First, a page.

The International Monetary Fund says Pakistan has made “considerable progress” in the last few months in advancing reforms and continuing with “sound economic policies”.
The international money lender issued on Saturday a statement at the conclusion of the IMF mission’s visit to the country. It credited Pakistan with meeting the all end-December performance criteria and structural benchmarks.
The IMF mission visited Islamabad between February 3 and February 13 to initiate discussions on the second review of its economic reform programme. The team was led by Ernesto Ramirez Rigo.
He said the team had constructive and productive discussions with the Pakistani authorities on policies and reforms.
“In the coming days, progress will continue to pave the way for the IMF Executive Board’s consideration of the review,” Rigo’s statement read.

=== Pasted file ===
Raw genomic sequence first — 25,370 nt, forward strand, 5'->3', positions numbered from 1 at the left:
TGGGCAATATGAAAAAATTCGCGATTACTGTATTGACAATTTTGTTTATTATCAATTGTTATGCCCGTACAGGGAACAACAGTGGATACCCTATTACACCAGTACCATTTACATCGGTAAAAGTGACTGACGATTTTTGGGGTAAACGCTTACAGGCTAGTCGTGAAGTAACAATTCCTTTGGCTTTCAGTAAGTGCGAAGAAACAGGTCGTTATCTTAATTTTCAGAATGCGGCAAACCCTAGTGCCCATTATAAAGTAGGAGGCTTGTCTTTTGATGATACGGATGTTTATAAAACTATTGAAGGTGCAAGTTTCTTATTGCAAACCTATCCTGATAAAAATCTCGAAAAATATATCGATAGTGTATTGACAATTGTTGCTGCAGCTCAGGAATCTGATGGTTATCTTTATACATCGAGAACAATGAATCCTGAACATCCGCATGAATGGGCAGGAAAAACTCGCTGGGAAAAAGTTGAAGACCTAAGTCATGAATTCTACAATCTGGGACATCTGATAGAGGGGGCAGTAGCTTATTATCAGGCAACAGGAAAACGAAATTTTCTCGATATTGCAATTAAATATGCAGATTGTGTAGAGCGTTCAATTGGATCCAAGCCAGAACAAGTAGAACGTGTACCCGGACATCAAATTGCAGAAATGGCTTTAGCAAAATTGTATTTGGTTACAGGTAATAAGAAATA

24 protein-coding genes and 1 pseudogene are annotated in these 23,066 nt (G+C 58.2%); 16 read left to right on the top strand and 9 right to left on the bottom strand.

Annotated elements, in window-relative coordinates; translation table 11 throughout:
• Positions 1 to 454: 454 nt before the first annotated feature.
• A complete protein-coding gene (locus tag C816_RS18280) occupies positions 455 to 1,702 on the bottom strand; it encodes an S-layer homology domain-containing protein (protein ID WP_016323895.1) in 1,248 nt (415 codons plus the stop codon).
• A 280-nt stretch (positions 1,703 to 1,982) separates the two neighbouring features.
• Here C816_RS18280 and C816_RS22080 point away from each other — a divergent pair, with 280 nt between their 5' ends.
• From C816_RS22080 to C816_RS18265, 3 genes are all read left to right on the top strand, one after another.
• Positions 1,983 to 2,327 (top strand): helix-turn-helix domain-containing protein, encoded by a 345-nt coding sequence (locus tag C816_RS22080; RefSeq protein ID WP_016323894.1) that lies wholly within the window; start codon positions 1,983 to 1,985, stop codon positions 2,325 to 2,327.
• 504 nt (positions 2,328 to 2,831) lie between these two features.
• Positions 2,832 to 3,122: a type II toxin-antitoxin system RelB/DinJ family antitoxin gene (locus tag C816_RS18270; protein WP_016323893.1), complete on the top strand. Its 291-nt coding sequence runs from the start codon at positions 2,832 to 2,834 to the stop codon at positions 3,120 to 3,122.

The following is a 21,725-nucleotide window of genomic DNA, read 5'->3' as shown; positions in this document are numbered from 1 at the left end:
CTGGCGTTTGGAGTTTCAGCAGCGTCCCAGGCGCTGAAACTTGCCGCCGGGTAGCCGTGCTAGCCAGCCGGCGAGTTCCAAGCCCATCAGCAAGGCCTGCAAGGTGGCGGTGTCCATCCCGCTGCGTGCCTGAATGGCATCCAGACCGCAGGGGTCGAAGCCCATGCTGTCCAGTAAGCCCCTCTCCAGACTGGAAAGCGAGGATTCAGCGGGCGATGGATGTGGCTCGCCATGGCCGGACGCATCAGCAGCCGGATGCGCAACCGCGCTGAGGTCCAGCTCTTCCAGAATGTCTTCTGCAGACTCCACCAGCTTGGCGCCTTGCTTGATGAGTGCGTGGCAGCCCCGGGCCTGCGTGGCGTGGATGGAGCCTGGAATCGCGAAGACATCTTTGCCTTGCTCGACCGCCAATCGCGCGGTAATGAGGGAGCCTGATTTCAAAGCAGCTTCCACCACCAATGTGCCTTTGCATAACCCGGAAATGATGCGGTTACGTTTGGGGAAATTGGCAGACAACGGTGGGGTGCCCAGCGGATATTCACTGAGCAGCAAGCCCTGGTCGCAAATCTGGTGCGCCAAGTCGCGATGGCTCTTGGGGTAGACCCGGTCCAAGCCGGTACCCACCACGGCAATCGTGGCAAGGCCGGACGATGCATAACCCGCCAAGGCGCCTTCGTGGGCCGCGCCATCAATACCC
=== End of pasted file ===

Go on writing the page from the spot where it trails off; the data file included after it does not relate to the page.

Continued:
The macroeconomic outlook remains broadly as expected at the time of the first review, he said, adding that economic activity has stabilized and remains on the path of “gradual recovery”.
On the current account deficit, he said it has declined with helped by the real exchange rate that is now broadly in line with fundamentals. “International reserves continue to rebuild at a pace considerably faster than anticipated,” the statement read.
IMF predicted that inflation “should” start to see a declining trend as the pass-through of the exchange rate depreciation has been absorbed and supply-side constraints appear to be temporary.
Fiscal performance in the first half of the fiscal year was termed “strong”.
On December 19, the IMF executive board completed the first review of Pakistan’s economic performance under the 39- months Extended Fund Facility.
The completion of the review allowed Pakistan to draw $452.4 million bringing total disbursements to $ 1,440 under the $6 billion loan programme.